Cyberpunk 2077 is Garbage

I played Cyberpunk 2077 for six hours, and I do not plan to pick it up again, ever.

It turns out that the fear of a political agenda was misplaced, and the real fear should have been that the game would just be absolute garbage from top to bottom, which is what it is.

My first shock was just how unskilled I am at FPS games. I haven’t played one since Fallout: New Vegas, but I have played a realtime shooter in the form of Red Dead Redemption 2, and am relatively competent. It turns out I am not competent at the FPS mechanics of Cyberpunk, and playing it, I felt like an Asian attempting to drive a car. So everything I write about the game should be understood in that light. That is to say: the gameplay is probably good for people who enjoy FPS games, and that might be a big factor for people who are into this kind of game.

The Story is a Bloated Fiasco

I am an RPG player, and was interested in this game because it was advertised as an RPG. It is not an RPG. It is an exposition heavy open-world shooter game with vague “RPG elements.”

I would have felt comfortable bungling my way through the shooting scenes if I felt the story was worthwhile, but it simply is not worthwhile. The dialogue is almost like a satire of cliched 1990s action film dialogue, and the plot is overly ambitious, convoluted garbage, laced with hazy Antifa political messaging. The awkward, stilted dialogue actually works well with the barrage of bankrupt tropes that are strewn together to form this boring, confusing story. (Two tropes do not make a unique plot element, they make a double trope.) I would have loved to be surprised by a rogue AI conspiracy, frankly, and instead I got… evil corporations.

If you’d been sitting and watching this story as a film in the theater, you would get up and walk out, because it is simply not engaging on any level at all (other than visually, I guess, and there are issues with that I will touch on later).

“It’s the fucking corporations, man! Fucking shit! The corporations have the fucking technology man, and they’re doing the fucking money deal! He fucked us, man, he’s working for the fucking corporations again! They’ve got the fucking technology, man, the fucking corporations! We’re gonna have to fucking jack in, man! Fuck! Jack in to the fucking corporations, man! The fucking tech! They got the fucking tech and we’ve gotta fucking jack in!” 

I didn’t get deep into the game, but the prologue was enough to give me a very clear view of where they’re going with it. This is intended to be a hugely complex political drama. Based on what I’ve already seen, I can only imagine how bad it gets. It was obvious from the get go that the writers of this game don’t expect the average player to actually even follow the plot, and that is shameful. If you don’t care enough about your story to care if your audience understands it, then you shouldn’t be telling that story.

I always like to think of how I would fix something that I hate. If I’d been given this game and told to fix it, I would have massively scaled down the scope of the plot, making it a crime drama with western elements, allowing the setting to be the setting rather than having the setting moonlight as the core plot. I would have made Keanu the player character, on a mission to settle some personal score, rather than to fight the corporations. Storytelling on this massive scope is virtually always going to end up devolving into convoluted tropes, because very few writers have the ability to make these large story elements personal in a way that makes them meaningful to the reader/viewer/player. A large scale political drama ends up with narrative bloat that has to be bandaged together with deus ex machina papered over with melodrama (see: Game of Thrones final season).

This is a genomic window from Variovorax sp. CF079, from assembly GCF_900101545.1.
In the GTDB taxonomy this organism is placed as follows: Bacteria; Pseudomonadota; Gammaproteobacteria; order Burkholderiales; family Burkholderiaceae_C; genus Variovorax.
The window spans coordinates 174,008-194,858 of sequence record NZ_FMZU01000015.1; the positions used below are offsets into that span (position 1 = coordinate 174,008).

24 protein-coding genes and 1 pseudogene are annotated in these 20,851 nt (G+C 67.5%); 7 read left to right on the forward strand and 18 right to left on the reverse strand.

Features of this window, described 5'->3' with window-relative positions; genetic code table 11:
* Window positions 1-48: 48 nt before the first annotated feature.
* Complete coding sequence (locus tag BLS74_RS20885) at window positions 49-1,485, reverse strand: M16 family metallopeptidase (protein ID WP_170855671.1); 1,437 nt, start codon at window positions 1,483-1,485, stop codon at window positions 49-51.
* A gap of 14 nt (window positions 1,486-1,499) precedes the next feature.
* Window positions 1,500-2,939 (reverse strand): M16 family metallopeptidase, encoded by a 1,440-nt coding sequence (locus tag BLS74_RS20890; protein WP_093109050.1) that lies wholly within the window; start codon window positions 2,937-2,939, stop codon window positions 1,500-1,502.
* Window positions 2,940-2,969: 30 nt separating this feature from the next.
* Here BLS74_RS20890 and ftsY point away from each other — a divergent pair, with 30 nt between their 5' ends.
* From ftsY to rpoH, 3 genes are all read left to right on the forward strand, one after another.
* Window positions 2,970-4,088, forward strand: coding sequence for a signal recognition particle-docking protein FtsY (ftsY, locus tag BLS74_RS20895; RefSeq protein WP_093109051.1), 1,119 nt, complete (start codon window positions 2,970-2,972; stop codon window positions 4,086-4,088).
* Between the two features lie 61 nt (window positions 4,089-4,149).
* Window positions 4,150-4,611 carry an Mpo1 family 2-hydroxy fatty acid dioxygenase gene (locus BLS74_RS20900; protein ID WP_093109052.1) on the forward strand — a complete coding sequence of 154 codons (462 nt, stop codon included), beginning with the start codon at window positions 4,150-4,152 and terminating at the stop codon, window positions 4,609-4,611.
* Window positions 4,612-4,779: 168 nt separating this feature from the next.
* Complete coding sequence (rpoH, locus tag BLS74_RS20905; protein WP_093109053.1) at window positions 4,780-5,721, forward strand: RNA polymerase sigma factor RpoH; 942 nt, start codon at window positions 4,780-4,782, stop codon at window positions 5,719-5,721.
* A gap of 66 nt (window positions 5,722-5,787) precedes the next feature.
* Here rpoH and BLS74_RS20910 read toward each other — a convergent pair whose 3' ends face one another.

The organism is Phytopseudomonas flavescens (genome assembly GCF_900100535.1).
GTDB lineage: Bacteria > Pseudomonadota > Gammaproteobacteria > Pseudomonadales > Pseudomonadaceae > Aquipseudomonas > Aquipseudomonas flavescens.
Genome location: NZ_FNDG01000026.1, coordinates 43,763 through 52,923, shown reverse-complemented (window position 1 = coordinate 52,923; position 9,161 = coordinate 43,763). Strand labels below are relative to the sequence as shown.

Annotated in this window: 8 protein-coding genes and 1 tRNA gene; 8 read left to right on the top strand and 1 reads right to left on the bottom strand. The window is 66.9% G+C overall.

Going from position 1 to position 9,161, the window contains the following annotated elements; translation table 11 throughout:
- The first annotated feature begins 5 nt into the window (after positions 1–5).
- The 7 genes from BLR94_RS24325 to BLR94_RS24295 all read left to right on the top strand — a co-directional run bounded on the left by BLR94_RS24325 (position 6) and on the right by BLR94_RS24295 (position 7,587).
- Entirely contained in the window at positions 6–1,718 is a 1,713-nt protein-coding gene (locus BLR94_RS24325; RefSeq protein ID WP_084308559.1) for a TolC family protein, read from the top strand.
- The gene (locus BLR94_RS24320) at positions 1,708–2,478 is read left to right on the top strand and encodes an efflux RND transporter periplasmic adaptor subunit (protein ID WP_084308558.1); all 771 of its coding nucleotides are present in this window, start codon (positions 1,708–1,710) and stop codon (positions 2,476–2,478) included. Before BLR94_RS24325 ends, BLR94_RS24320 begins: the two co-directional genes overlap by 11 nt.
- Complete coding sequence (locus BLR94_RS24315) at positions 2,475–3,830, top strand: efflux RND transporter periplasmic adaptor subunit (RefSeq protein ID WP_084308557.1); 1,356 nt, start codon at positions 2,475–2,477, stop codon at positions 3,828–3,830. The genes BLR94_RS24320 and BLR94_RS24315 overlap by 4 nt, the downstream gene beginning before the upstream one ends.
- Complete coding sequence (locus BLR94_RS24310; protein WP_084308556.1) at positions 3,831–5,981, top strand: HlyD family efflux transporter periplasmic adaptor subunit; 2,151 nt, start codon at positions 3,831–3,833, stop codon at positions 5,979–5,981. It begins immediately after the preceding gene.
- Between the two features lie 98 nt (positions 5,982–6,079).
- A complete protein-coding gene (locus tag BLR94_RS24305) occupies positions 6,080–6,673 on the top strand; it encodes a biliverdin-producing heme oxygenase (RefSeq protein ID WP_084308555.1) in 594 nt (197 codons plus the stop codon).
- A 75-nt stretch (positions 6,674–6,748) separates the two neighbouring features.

A scaled down main plot would then have been beefed out with side quests and choice-based character development. As it stands now, it’s obvious to me that the RPG character development is going to be drastically limited by a commitment to a large cinematic plot.

Tedious, Mediocre and Ugly

The prologue was probably supposed to take 2 and a half hours. It took me about twice as long as it should have because of the difficulty I have with shooters and the fact that I couldn’t resist the urge to randomly open fire on all of the lesbians and black people in the game, which resulted in me continually having to restart from checkpoints. It felt like pulling teeth.

That is the other thing: this game is nothing but black people and lesbians. You don’t even see a white male, hardly ever. There are Japanese thrown in, inexplicably. Virtually everyone is ugly.

I should note that the satisfaction of shooting some lesbian is minimal, because for whatever reason, bullets rarely result in bullet holes, and instead, headshots more often than not result in “short circuit” electricity animations. You will not find in this game the satisfaction you get in RDR2 when you hold your revolver under some bitch’s chin and blow her brains out. I would say that “unsatisfying” describes virtually every aspect of Cyberpunk 2077.

The graphics themselves are pretty enough. This is the first AAA game I have played since RDR2, and I think that the graphics are improved from that game, though only slightly. The open world of Cyberpunk is surely impressive, and you really do feel like you’re living in this future world, as you run around on the dolled up and burned out streets, looking at the ugly cybernetically enhanced multicultural population and massive, ugly skyscrapers.

The question becomes: why would you want to be in this world? What you see in this game is the nightmare future that we in the right-wing are warning about. Why would someone want to spend their personal relaxation time going into this world? When I play fantasy or traditional science fiction games, I am entering a world that I am intrigued by, a world that I would want to visit. When I play Cyberpunk 2077, I’m entering a world that I fear that I’m going to be forced into before my life ends, a world that I never want to see and which I am fighting to prevent from becoming a reality. Even if the story was good and I enjoyed the gameplay, I would not want to play this game, because I don’t want to enter this world.